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Antibiotic resistance

What happens when drugs stop working?

A true global health emergency, antibiotic resistance threatens to make simple cuts and diseases that are easy to treat deadly once again

Bacteria, viruses, parasites and other microbes are always changing to ensure their survival. Some have adapted so well to medical treatment that drugs commonly used to prevent or kill them are no longer effective. These microbes cause drug-resistant infections. Their ability to survive medicines used against them is called antimicrobial resistance (AMR). In the case of bacterial pathogens, for which antibiotics are the most common and important drugs available for treatment, we speak of antibiotic resistance (ABR).

5 minutes to explain- antibiotic resistance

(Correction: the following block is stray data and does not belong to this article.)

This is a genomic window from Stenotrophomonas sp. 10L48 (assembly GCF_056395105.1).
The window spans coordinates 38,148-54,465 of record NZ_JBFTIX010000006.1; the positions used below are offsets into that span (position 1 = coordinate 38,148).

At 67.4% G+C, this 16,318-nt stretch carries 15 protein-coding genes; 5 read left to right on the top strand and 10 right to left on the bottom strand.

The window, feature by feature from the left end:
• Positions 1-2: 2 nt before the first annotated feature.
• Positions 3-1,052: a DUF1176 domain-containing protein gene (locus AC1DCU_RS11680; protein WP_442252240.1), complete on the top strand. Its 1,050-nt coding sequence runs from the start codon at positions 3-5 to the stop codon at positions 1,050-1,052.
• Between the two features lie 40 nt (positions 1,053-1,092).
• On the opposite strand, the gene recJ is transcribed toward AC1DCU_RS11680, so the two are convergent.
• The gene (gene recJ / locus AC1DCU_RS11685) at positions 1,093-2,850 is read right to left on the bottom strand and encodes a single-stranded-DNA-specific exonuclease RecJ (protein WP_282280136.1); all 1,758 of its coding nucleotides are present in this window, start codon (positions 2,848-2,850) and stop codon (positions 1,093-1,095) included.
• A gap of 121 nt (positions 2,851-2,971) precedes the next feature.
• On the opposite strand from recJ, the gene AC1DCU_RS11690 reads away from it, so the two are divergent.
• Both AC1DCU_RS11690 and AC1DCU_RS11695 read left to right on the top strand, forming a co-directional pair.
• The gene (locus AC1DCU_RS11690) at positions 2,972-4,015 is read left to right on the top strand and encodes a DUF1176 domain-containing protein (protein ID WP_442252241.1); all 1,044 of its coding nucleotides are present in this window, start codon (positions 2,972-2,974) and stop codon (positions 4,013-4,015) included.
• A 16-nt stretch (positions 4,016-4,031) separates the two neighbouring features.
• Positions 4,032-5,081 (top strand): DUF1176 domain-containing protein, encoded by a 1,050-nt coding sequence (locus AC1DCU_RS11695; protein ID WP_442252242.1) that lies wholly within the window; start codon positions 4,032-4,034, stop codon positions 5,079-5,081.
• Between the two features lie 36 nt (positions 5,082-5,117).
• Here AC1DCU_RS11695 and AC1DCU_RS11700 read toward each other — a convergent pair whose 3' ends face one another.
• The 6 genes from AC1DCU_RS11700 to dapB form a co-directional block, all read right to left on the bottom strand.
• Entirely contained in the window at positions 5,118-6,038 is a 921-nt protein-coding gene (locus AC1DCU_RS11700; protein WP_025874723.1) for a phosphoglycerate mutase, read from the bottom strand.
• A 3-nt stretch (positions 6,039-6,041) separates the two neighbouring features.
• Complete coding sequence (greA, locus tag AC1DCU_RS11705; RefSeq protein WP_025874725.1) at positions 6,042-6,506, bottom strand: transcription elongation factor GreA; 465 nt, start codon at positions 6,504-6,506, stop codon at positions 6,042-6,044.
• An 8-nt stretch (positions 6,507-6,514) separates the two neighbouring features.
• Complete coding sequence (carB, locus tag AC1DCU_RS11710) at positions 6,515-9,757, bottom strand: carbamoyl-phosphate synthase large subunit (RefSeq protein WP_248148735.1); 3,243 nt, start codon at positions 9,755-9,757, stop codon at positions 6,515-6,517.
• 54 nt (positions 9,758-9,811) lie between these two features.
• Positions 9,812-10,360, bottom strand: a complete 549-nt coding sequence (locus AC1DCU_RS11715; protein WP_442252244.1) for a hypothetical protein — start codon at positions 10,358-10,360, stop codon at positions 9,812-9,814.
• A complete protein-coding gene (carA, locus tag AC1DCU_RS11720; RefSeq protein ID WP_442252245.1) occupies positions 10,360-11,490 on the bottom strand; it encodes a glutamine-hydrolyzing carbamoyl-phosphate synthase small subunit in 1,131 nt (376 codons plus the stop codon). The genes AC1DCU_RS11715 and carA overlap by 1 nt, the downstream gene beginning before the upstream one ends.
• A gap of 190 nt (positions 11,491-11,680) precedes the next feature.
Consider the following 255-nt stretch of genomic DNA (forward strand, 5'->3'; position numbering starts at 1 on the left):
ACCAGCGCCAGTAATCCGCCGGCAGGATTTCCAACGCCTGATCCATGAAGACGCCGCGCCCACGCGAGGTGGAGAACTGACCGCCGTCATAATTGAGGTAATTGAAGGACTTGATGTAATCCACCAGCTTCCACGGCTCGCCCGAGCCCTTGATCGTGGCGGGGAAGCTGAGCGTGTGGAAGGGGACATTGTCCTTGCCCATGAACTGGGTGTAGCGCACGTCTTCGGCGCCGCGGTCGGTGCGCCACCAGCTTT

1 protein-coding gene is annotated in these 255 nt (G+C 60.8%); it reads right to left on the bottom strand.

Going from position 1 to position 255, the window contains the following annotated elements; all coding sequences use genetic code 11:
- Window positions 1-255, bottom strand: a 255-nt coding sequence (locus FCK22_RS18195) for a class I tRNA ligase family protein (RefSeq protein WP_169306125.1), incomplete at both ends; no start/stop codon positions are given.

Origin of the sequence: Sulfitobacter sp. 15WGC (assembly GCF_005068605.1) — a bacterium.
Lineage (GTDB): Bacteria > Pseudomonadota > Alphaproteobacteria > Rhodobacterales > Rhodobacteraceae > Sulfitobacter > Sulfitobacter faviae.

Antibiotic resistance is set to be one of this century’s major public health challenges. Few people are aware of this issue, which is also poorly documented. A report commissioned by the British government in 2016 estimated that as many as 10 million people could die from an antibiotic resistant infection by the year 2050. In this 5 minutes to explain video, we look at the issues surrounding antibiotic resistance on a global scale, but also for MSF, and how are teams are tackling this enormous challenge in the countries we work.



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